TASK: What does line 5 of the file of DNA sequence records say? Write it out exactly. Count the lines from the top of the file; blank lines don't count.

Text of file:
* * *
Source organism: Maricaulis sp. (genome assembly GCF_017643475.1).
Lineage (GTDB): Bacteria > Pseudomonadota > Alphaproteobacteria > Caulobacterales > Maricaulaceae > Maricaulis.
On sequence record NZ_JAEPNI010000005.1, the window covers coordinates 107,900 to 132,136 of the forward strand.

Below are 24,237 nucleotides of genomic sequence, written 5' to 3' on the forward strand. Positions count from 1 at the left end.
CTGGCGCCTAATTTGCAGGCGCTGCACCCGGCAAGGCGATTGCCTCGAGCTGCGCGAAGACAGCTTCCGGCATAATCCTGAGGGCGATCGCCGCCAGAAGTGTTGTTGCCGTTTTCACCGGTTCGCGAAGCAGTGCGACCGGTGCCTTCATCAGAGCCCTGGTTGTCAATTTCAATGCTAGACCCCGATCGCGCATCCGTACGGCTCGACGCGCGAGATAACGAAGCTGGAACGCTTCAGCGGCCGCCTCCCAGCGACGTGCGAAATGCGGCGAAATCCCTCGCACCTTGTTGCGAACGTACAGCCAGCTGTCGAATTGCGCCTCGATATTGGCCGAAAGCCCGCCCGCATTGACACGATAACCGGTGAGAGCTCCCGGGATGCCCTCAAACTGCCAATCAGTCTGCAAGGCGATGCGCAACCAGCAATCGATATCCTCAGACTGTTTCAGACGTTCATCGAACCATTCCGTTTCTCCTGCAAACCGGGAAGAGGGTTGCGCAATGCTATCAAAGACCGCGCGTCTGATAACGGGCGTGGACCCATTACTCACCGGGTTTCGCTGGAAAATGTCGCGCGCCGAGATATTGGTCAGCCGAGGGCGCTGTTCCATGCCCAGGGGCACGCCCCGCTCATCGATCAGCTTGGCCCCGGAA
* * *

CTGGCGCCTAATTTGCAGGCGCTGCACCCGGCAAGGCGATTGCCTCGAGCTGCGCGAAGACAGCTTCCGGCATAATCCTGAGGGCGATCGCCGCCAGAAGTGTTGTTGCCGTTTTCACCGGTTCGCGAAGCAGTGCGACCGGTGCCTTCATCAGAGCCCTGGTTGTCAATTTCAATGCTAGACCCCGATCGCGCATCCGTACGGCTCGACGCGCGAGATAACGAAGCTGGAACGCTTCAGCGGCCGCCTCCCAGCGACGTGCGAAATGCGGCGAAATCCCTCGCACCTTGTTGCGAACGTACAGCCAGCTGTCGAATTGCGCCTCGATATTGGCCGAAAGCCCGCCCGCATTGACACGATAACCGGTGAGAGCTCCCGGGATGCCCTCAAACTGCCAATCAGTCTGCAAGGCGATGCGCAACCAGCAATCGATATCCTCAGACTGTTTCAGACGTTCATCGAACCATTCCGTTTCTCCTGCAAACCGGGAAGAGGGTTGCGCAATGCTATCAAAGACCGCGCGTCTGATAACGGGCGTGGACCCATTACTCACCGGGTTTCGCTGGAAAATGTCGCGCGCCGAGATATTGGTCAGCCGAGGGCGCTGTTCCATGCCCAGGGGCACGCCCCGCTCATCGATCAGCTTGGCCCCGGAA